Coming on the heels of general elections at the end of June, the re-elected Liberal party is expected to support several changes in Canadas defense policy, including participation in the U.S.s ballistic missile defense (BMD) system. Another big-ticket item is adding another brigade of 5,000 troops to Canadas existing 53,000 regular military personnel. These troops are to be used for increased participation in overseas peacekeeping efforts. The Prime Minister has stated that Canadas military future lies in peacekeeping, citing the Canadian participating in Afghanistan as a template for future operations. The Liberal Party has also said they would like to add another 3,000 personnel to Canadas existing 15,500 reserve force.
Canadas Foreign Affairs Department website is already presenting a series of questions and answers to respond to issues involving the countrys participating in the BMD system (http://www.dfait-maeci.gc.ca/department/focus/bmd-en.asp). Initial participation in the system would link NORADs radar and command and control systems into the BMD network, a mostly symbolic act since the joint U.S.-Canadian command is headquartered in Colorado Springs and all of the long-range sensors (Radar, satellite) are in U.S. hands. NORAD has been in operation since 1958 to defend North American airspace as a joint U.S./Canadian venture.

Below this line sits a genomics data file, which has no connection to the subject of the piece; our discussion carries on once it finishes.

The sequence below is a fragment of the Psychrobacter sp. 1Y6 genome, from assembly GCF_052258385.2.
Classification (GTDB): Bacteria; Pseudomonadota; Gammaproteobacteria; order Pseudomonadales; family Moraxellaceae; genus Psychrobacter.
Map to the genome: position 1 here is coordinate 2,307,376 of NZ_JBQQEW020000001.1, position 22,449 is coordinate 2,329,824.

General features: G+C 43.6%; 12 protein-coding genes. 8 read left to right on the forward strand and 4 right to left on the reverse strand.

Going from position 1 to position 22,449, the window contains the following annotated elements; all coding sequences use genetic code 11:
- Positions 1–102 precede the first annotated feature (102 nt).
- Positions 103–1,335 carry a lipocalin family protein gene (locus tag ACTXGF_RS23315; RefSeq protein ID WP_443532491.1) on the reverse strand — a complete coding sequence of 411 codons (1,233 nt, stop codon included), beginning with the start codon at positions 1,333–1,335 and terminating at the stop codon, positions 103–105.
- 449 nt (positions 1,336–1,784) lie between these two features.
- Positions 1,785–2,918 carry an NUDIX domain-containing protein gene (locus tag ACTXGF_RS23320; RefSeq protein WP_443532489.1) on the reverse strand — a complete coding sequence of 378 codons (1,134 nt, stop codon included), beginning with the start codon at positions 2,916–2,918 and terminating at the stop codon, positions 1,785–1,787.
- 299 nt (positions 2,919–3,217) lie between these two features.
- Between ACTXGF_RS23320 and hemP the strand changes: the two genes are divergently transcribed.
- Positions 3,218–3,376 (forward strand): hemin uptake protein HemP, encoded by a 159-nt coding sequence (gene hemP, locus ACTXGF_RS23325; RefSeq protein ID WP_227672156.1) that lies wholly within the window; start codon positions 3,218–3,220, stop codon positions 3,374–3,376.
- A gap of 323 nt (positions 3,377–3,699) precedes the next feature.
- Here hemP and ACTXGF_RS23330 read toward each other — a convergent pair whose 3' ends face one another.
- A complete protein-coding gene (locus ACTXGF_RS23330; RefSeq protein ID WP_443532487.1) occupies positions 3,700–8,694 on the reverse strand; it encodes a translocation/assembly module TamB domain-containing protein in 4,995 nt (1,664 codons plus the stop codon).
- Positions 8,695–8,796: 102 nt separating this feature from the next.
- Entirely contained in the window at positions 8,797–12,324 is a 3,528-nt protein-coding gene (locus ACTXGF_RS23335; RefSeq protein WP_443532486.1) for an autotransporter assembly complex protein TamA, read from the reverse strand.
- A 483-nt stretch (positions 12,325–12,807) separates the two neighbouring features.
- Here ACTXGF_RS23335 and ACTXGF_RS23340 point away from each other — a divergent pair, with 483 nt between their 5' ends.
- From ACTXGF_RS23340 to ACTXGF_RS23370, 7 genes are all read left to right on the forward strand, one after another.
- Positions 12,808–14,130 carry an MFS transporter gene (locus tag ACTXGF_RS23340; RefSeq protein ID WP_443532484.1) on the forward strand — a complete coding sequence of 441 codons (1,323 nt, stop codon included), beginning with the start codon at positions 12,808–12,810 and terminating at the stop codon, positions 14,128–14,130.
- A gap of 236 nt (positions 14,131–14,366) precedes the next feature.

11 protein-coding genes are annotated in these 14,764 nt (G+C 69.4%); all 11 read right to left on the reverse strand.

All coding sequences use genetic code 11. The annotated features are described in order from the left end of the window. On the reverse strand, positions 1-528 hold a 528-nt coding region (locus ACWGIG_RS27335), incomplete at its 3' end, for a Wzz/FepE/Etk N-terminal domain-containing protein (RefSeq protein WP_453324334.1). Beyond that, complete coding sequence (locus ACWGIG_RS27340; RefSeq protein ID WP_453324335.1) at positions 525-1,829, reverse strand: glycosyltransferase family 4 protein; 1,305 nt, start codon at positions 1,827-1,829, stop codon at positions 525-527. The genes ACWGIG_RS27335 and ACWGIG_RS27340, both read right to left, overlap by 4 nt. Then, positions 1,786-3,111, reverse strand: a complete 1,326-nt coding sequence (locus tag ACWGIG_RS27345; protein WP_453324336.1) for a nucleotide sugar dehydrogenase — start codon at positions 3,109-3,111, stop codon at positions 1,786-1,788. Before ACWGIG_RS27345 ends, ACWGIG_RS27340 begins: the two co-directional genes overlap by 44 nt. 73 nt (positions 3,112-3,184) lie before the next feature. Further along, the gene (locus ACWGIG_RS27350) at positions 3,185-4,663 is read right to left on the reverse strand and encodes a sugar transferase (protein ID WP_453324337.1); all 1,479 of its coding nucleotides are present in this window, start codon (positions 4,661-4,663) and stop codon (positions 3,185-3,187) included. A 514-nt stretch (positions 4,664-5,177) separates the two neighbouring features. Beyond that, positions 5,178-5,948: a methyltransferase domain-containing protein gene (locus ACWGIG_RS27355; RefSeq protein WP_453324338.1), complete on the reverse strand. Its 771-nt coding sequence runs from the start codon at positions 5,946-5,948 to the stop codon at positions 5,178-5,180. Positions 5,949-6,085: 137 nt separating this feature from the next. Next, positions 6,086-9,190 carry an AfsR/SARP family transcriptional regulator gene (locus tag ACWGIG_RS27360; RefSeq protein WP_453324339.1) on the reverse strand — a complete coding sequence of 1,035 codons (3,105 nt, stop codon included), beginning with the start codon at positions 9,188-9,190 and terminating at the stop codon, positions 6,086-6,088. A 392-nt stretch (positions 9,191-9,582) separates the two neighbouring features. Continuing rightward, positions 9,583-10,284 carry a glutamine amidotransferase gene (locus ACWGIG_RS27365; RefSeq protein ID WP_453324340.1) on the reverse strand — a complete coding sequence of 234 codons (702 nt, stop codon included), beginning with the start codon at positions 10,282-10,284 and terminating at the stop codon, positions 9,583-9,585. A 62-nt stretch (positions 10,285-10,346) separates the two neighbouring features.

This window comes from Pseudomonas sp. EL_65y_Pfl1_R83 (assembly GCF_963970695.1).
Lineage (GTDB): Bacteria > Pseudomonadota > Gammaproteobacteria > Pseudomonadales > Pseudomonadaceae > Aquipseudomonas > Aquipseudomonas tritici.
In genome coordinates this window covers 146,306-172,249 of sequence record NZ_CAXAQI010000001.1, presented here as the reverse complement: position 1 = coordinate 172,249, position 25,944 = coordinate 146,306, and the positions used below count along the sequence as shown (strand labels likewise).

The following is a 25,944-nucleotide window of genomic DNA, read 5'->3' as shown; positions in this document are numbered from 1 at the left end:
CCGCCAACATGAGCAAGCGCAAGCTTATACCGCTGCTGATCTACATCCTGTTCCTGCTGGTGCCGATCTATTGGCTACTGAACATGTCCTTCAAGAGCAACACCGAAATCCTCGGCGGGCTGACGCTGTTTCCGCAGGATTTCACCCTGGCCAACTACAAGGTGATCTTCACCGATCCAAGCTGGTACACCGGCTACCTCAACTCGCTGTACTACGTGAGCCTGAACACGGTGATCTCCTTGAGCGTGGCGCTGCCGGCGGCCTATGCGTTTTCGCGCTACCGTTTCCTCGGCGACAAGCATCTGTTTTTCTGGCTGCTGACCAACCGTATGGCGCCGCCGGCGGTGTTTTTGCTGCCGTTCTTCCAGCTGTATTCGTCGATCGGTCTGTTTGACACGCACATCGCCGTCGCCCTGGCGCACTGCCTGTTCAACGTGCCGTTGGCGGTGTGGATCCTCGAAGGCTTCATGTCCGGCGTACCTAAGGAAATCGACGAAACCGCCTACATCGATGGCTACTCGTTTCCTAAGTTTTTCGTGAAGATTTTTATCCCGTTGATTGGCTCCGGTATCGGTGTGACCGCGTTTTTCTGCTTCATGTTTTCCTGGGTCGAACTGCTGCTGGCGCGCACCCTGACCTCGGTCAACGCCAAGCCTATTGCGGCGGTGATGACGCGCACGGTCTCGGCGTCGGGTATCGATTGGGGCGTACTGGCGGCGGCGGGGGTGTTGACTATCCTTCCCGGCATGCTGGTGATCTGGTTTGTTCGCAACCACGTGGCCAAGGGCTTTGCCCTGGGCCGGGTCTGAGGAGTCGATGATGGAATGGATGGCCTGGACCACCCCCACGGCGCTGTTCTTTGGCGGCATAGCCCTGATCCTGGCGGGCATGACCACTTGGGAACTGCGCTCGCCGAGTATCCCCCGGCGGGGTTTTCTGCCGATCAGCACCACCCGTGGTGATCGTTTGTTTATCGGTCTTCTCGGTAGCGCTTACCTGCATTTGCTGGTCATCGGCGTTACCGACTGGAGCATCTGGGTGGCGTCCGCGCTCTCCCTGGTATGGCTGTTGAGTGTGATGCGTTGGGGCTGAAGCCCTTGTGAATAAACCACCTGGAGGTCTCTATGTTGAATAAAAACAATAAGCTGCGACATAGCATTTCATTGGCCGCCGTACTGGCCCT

Canadian officials fear that that NORAD would become obsolete without participating in the U.S. BMD program. They would also like to find a way to cash in on the billions of dollars being spent in the construction of the BMD program over the next decade as well as have a voice in the future direction of the program. Doug Mohney